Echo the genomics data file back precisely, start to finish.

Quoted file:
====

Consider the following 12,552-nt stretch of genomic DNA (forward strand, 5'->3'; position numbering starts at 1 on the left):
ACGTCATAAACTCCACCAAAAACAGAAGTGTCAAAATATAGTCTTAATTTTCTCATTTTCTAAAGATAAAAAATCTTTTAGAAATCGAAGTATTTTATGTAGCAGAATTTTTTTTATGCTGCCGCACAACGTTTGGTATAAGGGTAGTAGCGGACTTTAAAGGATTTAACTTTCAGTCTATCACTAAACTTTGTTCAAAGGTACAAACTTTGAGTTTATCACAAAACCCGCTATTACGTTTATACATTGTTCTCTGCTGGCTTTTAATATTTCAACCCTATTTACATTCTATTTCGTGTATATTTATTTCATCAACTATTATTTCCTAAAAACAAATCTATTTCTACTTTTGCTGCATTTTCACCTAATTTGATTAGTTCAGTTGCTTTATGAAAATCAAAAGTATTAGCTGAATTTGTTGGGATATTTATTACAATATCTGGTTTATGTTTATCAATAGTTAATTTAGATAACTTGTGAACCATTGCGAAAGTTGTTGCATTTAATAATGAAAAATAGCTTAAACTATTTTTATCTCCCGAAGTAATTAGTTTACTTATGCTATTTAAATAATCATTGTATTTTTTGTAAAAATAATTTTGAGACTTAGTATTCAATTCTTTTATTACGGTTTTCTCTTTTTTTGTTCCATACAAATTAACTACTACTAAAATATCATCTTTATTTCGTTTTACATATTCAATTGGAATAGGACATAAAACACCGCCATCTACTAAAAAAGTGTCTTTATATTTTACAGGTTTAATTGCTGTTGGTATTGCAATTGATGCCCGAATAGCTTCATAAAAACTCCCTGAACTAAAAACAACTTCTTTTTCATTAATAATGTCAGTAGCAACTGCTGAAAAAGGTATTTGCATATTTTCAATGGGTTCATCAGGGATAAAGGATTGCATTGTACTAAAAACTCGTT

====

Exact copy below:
Consider the following 12,552-nt stretch of genomic DNA (forward strand, 5'->3'; position numbering starts at 1 on the left):
ACGTCATAAACTCCACCAAAAACAGAAGTGTCAAAATATAGTCTTAATTTTCTCATTTTCTAAAGATAAAAAATCTTTTAGAAATCGAAGTATTTTATGTAGCAGAATTTTTTTTATGCTGCCGCACAACGTTTGGTATAAGGGTAGTAGCGGACTTTAAAGGATTTAACTTTCAGTCTATCACTAAACTTTGTTCAAAGGTACAAACTTTGAGTTTATCACAAAACCCGCTATTACGTTTATACATTGTTCTCTGCTGGCTTTTAATATTTCAACCCTATTTACATTCTATTTCGTGTATATTTATTTCATCAACTATTATTTCCTAAAAACAAATCTATTTCTACTTTTGCTGCATTTTCACCTAATTTGATTAGTTCAGTTGCTTTATGAAAATCAAAAGTATTAGCTGAATTTGTTGGGATATTTATTACAATATCTGGTTTATGTTTATCAATAGTTAATTTAGATAACTTGTGAACCATTGCGAAAGTTGTTGCATTTAATAATGAAAAATAGCTTAAACTATTTTTATCTCCCGAAGTAATTAGTTTACTTATGCTATTTAAATAATCATTGTATTTTTTGTAAAAATAATTTTGAGACTTAGTATTCAATTCTTTTATTACGGTTTTCTCTTTTTTTGTTCCATACAAATTAACTACTACTAAAATATCATCTTTATTTCGTTTTACATATTCAATTGGAATAGGACATAAAACACCGCCATCTACTAAAAAAGTGTCTTTATATTTTACAGGTTTAATTGCTGTTGGTATTGCAATTGATGCCCGAATAGCTTCATAAAAACTCCCTGAACTAAAAACAACTTCTTTTTCATTAATAATGTCAGTAGCAACTGCTGAAAAAGGTATTTGCATATTTTCAATGGGTTCATCAGGGATAAAGGATTGCATTGTACTAAAAACTCGTT